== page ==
Thursday, June 02, 2005

"Your Marketing Plan is More Than a Component of Your Business Plan"

All to often when developing a business plan the marketing aspect plays a minor role giving way to other areas such as management or finances. You can't develop a business plan until you identify someone who wants to buy what you have to sell; therefore I say that the marketing plan should be written first and foremost. This should be set as priority number one. A new marketing plan should be made every time your business develops a new product, offers a new service, or enters a new market. It doesn't have to be a long, drawn out, formal plan each time, but it should give you a strategy to reach your desired market.

The best marketing plan will specify what is distinct and unique about your product or service; it focuses on what will make your company stand out from the rest. It should identify the size of your expected market and the share which you can reasonably expect to capture. It should describe who your typical customer is, why they will buy from you, and how you plan on attaining them. It should identify competitors and highlight advantages and disadvantages your business has in the market. And of course, no plan is complete without a time table, budget, and means for measuring results.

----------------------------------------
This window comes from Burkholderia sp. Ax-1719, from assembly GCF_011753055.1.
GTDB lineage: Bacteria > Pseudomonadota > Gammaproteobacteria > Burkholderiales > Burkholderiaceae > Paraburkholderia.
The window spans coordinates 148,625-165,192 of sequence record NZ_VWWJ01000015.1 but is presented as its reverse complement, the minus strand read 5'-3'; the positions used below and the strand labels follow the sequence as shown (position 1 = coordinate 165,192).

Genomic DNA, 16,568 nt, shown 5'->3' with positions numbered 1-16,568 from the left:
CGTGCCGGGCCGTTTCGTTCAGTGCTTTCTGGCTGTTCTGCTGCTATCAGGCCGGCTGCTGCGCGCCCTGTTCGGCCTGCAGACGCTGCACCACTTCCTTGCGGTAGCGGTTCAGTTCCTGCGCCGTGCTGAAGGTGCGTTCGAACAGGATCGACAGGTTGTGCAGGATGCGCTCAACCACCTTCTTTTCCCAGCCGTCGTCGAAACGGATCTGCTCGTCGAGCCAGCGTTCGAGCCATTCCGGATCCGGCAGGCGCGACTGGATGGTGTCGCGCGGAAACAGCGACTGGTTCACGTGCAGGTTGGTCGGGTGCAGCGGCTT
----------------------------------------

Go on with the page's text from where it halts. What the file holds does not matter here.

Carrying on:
Without a strong marketing plan a company simply cannot grow. Unless you have developed a cure for aging, a time machine, or car that runs on water, people are not going to run to you. You must run to them. The marketing plan will provide a strategy to efficiently and effectively find, reach, and attract your customers.

Never forget profits come directly from customers; they don't come from managers, and they don't come from accountants. When the accountant starts paying you, then they can receive your primary focus. Until then the only way your business can flourish is with a steady market base, and that can only be achieved with a strong marketing plan.

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